The grandmothers : four short novels / Doris Lessing.
Booklist Reviews 2003 November #2
After more than 50 years as a great writer, Lessing continues to break new ground with this exciting collection of four short novels about intimacy among family, friends, and lovers. In the daring title story, two close girlfriends marry good men and raise their children together; then each woman has a passionate affair with the other's son. The sons eventually get married, but what chance do their wives have? In "Victoria and the Staveneys," a poor black child longs for a room of her own, and a liberal, rich white family does help her; but it's her child, Mary, who will find space in the middle class--if her mom can let her go. "A Love Child" tells a rare World War II story of bored troops stuck in India (they joined up to fight Hitler, why are they defending the British Empire?) and about one soldier haunted forever by his brief, secret, passionate affair. Except for "The Grandmothers," the stories go on too long. You can't wait to find out what happens, and you wish Lessing would get on with it. But then beautiful individual sentences stop you with their startling insight about experience usually hidden in silence. Yes, Lessing needs editing, but that was even true of her unforgettable classic The Golden Notebook (1962). ((Reviewed November 15, 2003)) Copyright 2003 Booklist Reviews
LJ Reviews September #2
Two friends fall in love with each other's teenaged sons-and other startling tales from the masterly Lessing. Copyright 2003 Reed Business Information.
LJ Reviews 2003 November #2
It would be difficult to say which is the best story in this collection of novellas, because each is studiously crafted and vastly different from the others. "The Grandmothers" depicts two middle-aged best friends who fall in love with each other's son. "Victoria and the Staveneys" is the tale of a mixed-race child troubled by the class differences that are a part of her heritage. In "The Reason for It," the decline of a glorious culture is explained by one of its leaders, and in "A Love Child," an ex-soldier longs to know the child he is sure he fathered on a brief reprieve from the horrors of World War II. Lessing, the virtuoso author of The Golden Notebook and many other works, is at the top of her game. These novellas are richly written if a bit dark; the characters struggle through difficult circumstances not of their own making, and their options are not always that good. Nonetheless, this is a brilliantly written book, and it is heartily recommended for most libraries. [Previewed in Prepub Alert, LJ 9/15/03.]-Amy Ford, St. Mary's Cty. Memorial Lib., Lexington Park, MD Copyright 2003 Reed Business Information.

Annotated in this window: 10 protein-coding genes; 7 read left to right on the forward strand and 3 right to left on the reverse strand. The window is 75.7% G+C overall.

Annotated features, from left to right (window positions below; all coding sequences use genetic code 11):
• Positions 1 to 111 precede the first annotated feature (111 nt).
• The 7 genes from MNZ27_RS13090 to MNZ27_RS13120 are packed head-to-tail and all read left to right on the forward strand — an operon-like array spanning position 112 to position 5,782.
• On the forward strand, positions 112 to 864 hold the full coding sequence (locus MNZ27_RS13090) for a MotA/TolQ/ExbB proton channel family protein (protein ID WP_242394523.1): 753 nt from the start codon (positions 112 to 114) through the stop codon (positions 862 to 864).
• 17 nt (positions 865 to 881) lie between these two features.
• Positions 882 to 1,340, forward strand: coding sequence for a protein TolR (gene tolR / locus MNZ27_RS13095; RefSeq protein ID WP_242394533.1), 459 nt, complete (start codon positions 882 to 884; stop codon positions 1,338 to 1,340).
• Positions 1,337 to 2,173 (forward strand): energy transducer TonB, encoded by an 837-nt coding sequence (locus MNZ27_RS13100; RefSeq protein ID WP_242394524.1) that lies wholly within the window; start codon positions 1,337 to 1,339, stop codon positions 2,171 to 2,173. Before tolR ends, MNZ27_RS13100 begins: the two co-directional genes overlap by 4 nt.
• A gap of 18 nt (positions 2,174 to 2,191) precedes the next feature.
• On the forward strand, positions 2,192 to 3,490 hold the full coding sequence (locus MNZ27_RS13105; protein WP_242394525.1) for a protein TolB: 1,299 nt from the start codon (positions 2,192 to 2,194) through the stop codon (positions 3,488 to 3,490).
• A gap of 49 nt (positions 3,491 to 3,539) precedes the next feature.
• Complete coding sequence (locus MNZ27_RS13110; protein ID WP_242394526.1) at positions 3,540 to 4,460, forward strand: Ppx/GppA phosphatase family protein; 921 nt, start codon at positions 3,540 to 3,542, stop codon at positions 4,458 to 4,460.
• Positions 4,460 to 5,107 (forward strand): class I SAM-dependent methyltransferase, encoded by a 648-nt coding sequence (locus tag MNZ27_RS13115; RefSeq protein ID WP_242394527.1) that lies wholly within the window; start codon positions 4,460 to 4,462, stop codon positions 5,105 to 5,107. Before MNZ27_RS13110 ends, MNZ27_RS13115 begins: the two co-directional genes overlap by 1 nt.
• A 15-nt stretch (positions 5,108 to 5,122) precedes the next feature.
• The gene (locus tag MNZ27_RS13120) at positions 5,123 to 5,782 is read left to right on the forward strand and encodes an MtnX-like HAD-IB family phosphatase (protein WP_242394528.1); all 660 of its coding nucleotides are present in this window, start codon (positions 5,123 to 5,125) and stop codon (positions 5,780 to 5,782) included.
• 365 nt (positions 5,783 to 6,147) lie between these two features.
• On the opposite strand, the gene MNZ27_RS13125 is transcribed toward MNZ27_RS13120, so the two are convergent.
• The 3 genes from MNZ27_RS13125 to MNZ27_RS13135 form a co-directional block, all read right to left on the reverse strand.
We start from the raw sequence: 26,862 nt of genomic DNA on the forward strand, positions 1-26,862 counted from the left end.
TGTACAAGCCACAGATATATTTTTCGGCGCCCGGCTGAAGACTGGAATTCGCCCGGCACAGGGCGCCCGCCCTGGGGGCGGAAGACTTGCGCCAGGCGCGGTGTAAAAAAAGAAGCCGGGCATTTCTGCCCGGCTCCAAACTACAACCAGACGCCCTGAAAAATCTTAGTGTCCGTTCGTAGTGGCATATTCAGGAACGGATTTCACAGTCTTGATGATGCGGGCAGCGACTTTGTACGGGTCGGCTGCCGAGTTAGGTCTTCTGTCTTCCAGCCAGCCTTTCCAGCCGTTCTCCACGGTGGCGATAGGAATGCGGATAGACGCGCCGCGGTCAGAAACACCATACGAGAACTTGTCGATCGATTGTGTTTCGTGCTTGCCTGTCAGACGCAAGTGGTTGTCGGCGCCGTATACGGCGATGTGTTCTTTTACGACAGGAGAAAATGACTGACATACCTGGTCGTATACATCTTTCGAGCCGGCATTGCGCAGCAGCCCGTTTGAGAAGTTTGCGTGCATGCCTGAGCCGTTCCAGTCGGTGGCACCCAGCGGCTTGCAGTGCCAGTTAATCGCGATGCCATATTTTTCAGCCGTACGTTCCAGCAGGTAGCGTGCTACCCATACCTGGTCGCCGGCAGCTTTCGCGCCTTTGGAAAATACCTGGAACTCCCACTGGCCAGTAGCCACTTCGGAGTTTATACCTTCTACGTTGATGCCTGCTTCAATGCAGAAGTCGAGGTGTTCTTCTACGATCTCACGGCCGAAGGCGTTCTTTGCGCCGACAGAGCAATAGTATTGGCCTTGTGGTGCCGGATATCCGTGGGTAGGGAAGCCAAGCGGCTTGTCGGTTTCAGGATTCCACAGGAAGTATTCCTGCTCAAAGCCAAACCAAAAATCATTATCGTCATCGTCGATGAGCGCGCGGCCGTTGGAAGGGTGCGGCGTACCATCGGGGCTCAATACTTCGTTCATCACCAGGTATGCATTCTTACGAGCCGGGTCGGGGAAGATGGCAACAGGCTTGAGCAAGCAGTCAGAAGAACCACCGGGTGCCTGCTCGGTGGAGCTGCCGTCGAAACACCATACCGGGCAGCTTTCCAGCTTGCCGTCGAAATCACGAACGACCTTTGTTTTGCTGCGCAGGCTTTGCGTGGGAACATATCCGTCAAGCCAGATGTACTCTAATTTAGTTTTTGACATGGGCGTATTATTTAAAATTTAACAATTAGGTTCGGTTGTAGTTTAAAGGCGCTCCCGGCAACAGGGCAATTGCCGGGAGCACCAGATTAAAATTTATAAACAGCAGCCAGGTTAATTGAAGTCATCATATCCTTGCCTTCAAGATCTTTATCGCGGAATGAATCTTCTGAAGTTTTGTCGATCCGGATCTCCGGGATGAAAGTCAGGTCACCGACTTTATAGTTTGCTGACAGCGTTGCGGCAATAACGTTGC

PW Reviews 2003 November #3
The latest by the prolific Lessing is a collection of four novellas that vary considerably in quality, with the best of them, "Victoria and the Staveneys" and "A Love Child," showing her at the top of her very impressive form. They are both at once intimately detailed yet infinitely expansive in their suggestions of a lost world only recoverable by a profoundly observant writer. In "Victoria" a young London black woman of charm and great fortitude survives and transcends the hardest of all assimilations: acceptance by a free-thinking, liberal white family. The shades of racial and social subtext here are evoked with a sure hand that even a Zadie Smith could envy. "A Love Child" powerfully evokes a strange aspect of a familiar time: a terrible ocean voyage, during WWII, by a hapless British regiment sent to the Far East to help protect India against Japanese invasion. James Reid, a young conscript, puts ashore in South Africa in the course of this nightmare voyage and embarks on a liaison that transforms the rest of his life. The detail and almost hallucinatory power with which an era and an ethos are recaptured are Lessing at her best, comparable to Ian McEwan's amazing war scenes in Atonement. The other stories are on a much lower level. The title story is about an odd relationship between two older women and each other's young sons; it is an original idea, but curiously lame in the telling. And "The Reason for It" is one of those peculiar tales in the SF/fantasy genre that Lessing does well enough, but that never seem to be quite her métier. Still, the two prize pieces here are well worth the price. (Jan. 9) Forecast: Fans of the writer will be amply rewarded by the better half of the book, her best work in some years. Copyright 2003 Reed Business Information.